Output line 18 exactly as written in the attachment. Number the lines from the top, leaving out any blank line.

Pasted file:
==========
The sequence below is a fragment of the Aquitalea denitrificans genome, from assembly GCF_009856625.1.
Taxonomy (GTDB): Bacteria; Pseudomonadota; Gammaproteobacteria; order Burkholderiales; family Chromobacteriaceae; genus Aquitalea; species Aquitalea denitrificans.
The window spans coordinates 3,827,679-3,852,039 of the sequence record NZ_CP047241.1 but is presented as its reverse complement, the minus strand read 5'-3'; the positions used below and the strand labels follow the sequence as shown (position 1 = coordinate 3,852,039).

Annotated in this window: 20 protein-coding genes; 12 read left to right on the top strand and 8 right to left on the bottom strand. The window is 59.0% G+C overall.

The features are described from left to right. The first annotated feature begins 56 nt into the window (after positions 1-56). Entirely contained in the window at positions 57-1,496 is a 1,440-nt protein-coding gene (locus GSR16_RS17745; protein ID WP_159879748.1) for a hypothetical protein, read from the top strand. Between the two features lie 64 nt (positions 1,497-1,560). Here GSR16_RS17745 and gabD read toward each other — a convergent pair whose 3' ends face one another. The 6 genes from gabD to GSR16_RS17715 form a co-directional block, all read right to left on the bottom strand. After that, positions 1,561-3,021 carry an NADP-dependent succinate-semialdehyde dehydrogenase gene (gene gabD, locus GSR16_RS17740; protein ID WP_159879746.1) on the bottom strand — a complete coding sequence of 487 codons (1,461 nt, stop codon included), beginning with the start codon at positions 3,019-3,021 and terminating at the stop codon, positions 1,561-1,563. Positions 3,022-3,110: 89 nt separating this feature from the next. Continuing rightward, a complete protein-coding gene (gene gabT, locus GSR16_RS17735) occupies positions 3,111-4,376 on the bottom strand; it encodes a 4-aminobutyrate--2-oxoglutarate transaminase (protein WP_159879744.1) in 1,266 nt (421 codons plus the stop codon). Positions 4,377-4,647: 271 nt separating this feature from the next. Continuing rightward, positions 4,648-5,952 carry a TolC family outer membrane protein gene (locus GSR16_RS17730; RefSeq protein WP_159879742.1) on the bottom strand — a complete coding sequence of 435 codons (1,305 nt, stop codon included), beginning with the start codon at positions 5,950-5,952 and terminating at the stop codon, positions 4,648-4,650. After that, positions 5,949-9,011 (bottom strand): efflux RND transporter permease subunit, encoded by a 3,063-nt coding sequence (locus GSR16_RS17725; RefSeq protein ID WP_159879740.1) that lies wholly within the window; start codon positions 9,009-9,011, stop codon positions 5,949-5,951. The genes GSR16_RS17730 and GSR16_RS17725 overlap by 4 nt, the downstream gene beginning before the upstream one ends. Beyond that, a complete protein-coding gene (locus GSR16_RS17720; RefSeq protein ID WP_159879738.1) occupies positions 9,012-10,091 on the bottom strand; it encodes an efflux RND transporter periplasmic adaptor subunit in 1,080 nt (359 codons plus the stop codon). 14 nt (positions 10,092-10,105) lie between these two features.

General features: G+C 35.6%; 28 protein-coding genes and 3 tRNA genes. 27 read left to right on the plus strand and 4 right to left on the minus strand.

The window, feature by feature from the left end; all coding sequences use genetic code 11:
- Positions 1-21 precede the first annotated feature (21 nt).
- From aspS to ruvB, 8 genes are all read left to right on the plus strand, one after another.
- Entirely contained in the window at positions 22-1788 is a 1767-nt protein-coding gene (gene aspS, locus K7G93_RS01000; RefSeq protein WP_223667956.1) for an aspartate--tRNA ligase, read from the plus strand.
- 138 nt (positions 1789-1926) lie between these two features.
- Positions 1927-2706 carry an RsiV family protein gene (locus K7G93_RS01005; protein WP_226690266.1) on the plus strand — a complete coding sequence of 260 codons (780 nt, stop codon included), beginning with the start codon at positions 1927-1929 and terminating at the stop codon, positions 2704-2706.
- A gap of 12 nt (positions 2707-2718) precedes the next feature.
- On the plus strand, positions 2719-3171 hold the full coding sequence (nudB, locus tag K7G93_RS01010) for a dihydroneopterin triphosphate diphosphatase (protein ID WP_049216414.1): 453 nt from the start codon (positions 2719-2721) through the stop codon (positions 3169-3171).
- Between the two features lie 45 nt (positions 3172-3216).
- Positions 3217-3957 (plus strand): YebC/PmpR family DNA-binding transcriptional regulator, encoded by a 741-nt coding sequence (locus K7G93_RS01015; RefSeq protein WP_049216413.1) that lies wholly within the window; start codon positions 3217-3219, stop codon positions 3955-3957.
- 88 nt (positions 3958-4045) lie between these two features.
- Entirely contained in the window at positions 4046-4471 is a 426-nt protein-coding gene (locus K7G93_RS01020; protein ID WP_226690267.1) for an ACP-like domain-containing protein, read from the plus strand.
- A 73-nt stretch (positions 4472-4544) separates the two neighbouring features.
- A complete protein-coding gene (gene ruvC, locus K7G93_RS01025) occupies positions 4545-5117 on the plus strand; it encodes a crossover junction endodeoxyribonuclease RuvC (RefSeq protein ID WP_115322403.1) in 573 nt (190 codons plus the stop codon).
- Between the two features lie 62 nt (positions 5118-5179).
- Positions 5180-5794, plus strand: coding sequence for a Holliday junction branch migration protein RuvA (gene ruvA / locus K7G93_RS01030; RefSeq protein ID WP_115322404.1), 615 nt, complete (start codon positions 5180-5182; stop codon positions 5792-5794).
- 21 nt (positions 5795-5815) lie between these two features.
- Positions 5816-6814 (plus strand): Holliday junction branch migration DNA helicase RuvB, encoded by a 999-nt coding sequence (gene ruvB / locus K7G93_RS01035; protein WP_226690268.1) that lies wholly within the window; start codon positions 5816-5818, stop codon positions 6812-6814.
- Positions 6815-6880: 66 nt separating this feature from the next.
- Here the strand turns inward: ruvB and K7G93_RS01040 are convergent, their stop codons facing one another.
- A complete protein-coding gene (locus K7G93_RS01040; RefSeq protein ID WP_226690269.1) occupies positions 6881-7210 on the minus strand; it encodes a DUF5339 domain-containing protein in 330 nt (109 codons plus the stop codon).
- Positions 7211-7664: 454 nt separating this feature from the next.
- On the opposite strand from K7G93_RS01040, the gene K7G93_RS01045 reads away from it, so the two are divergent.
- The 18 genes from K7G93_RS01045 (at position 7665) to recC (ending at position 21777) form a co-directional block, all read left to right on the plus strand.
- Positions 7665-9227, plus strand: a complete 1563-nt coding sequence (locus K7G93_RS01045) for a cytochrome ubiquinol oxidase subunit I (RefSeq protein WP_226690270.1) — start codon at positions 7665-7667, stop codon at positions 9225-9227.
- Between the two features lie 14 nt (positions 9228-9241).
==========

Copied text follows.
- Entirely contained in the window at positions 4046-4471 is a 426-nt protein-coding gene (locus K7G93_RS01020; protein ID WP_226690267.1) for an ACP-like domain-containing protein, read from the plus strand.